Art / Songlines: Tracking the Seven Sisters. National Museum of Australia, to February 25, 2018. Reviewed by ROB KENNEDY
MUCH of the plot of Spanish film-maker Nacho Vigalondo‘s sci-fi-comedy-actioner-
She’s a comely creature, which rather confirms the adage about not judging a book by its cover. Coming home after an unfulfilled life in New York, she has moved into her late parents’ unfurnished house.
Oscar believes that everybody’s problems can be solved by having another drink. It works for him, doesn’t it? Hangovers find Gloria a soft target.
When Oscar delivers a TV to her house, leading the news, and thereafter never off it, the South Korean capital finds itself under invasion by a gigantic being, very likely animal. The world’s media don’t have a name for it.
Like Gloria, it flounders around causing local destruction but not showing animosity. Gloria detects that it mimics her physical movements. Meanwhile, her rejection of Oscar’s coming on to her makes him more than a little scratchy. And half a world away, the being disturbing Seoul finds itself accompanied by a robot. Guess who in Mainview the robot mimics. And how the two beings get on with each other.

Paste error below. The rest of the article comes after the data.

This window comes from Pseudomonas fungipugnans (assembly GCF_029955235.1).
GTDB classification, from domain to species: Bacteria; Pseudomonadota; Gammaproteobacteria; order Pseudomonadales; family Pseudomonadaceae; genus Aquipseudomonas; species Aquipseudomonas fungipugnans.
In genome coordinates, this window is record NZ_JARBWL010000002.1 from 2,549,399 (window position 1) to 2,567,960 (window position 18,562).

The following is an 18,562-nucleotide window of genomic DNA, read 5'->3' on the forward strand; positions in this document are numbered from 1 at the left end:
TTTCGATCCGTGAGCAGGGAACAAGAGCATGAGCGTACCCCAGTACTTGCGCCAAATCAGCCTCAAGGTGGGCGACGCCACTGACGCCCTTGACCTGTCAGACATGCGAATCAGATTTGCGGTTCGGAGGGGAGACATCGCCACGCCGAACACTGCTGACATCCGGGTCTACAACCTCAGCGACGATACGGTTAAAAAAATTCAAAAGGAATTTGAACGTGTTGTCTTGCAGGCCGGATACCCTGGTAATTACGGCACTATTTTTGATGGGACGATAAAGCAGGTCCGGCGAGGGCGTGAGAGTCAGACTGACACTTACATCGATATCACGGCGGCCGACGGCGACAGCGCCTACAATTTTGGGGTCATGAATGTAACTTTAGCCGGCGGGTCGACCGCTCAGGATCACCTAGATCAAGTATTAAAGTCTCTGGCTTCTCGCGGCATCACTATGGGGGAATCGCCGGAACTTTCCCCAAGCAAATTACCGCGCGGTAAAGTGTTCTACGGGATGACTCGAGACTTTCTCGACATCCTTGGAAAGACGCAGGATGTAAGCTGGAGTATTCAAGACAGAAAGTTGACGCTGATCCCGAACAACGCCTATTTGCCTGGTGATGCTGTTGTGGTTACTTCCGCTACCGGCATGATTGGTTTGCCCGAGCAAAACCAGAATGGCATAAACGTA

“Colossal” tells its story inexorably but less-than-well crafted. As its initial comic flavour gives way to attempts to explain its more grave matters, you can’t but wonder why any of its four corporate producers agreed to put up the funding. Then you realise that it’s low-budget film-making, no great disaster if the product turns out well. Anne Hathaway does bright, unorthodox, comedy rather well.
Vox pop time. For the first 30 or so minutes of “Colossal”, a bloke looking a bit like someone on day release from a psych ward giggled constantly, even when nobody else laughed. Fair enough. But annoying for the rest of us especially when the comedy gave way to more serious matters but the giggles didn’t.
Somewhere in that there’s a message about appropriate behaviour in a cinema. The film, on the other hand, brings no intrinsic message.